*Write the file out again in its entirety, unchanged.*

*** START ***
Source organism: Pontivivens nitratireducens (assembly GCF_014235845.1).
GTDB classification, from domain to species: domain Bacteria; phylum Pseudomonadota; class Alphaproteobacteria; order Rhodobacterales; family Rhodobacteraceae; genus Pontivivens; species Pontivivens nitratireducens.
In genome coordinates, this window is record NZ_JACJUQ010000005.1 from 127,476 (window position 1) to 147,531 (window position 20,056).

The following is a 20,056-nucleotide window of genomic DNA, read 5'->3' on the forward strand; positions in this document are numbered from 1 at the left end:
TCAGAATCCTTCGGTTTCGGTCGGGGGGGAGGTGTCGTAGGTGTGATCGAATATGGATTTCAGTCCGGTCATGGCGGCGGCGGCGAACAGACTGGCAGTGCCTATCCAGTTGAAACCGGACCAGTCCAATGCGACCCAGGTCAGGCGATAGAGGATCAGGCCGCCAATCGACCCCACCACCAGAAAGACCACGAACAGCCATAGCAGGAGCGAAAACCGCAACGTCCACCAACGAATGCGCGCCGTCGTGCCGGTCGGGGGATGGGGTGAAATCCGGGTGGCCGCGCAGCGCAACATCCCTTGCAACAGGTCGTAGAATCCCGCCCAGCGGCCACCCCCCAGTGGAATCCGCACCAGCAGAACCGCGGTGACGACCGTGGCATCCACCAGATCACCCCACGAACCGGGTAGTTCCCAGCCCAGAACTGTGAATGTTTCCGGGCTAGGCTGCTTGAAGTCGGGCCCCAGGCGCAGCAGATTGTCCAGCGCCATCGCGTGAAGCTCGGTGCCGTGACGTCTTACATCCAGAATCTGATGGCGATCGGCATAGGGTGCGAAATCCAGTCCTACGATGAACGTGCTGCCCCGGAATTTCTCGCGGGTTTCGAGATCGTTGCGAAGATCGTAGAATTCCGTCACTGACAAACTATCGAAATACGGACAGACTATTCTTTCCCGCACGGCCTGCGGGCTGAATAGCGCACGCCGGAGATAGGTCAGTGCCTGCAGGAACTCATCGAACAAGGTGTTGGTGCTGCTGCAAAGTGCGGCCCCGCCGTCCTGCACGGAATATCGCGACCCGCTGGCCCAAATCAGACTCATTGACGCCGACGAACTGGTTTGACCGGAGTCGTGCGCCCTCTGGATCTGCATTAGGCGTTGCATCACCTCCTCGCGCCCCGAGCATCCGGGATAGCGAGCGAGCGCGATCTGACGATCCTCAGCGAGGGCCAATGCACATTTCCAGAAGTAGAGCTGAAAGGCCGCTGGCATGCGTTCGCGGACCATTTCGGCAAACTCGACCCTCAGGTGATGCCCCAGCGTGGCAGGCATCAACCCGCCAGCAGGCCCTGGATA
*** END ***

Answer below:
Source organism: Pontivivens nitratireducens (assembly GCF_014235845.1).
GTDB classification, from domain to species: domain Bacteria; phylum Pseudomonadota; class Alphaproteobacteria; order Rhodobacterales; family Rhodobacteraceae; genus Pontivivens; species Pontivivens nitratireducens.
In genome coordinates, this window is record NZ_JACJUQ010000005.1 from 127,476 (window position 1) to 147,531 (window position 20,056).

The following is a 20,056-nucleotide window of genomic DNA, read 5'->3' on the forward strand; positions in this document are numbered from 1 at the left end:
TCAGAATCCTTCGGTTTCGGTCGGGGGGGAGGTGTCGTAGGTGTGATCGAATATGGATTTCAGTCCGGTCATGGCGGCGGCGGCGAACAGACTGGCAGTGCCTATCCAGTTGAAACCGGACCAGTCCAATGCGACCCAGGTCAGGCGATAGAGGATCAGGCCGCCAATCGACCCCACCACCAGAAAGACCACGAACAGCCATAGCAGGAGCGAAAACCGCAACGTCCACCAACGAATGCGCGCCGTCGTGCCGGTCGGGGGATGGGGTGAAATCCGGGTGGCCGCGCAGCGCAACATCCCTTGCAACAGGTCGTAGAATCCCGCCCAGCGGCCACCCCCCAGTGGAATCCGCACCAGCAGAACCGCGGTGACGACCGTGGCATCCACCAGATCACCCCACGAACCGGGTAGTTCCCAGCCCAGAACTGTGAATGTTTCCGGGCTAGGCTGCTTGAAGTCGGGCCCCAGGCGCAGCAGATTGTCCAGCGCCATCGCGTGAAGCTCGGTGCCGTGACGTCTTACATCCAGAATCTGATGGCGATCGGCATAGGGTGCGAAATCCAGTCCTACGATGAACGTGCTGCCCCGGAATTTCTCGCGGGTTTCGAGATCGTTGCGAAGATCGTAGAATTCCGTCACTGACAAACTATCGAAATACGGACAGACTATTCTTTCCCGCACGGCCTGCGGGCTGAATAGCGCACGCCGGAGATAGGTCAGTGCCTGCAGGAACTCATCGAACAAGGTGTTGGTGCTGCTGCAAAGTGCGGCCCCGCCGTCCTGCACGGAATATCGCGACCCGCTGGCCCAAATCAGACTCATTGACGCCGACGAACTGGTTTGACCGGAGTCGTGCGCCCTCTGGATCTGCATTAGGCGTTGCATCACCTCCTCGCGCCCCGAGCATCCGGGATAGCGAGCGAGCGCGATCTGACGATCCTCAGCGAGGGCCAATGCACATTTCCAGAAGTAGAGCTGAAAGGCCGCTGGCATGCGTTCGCGGACCATTTCGGCAAACTCGACCCTCAGGTGATGCCCCAGCGTGGCAGGCATCAACCCGCCAGCAGGCCCTGGATA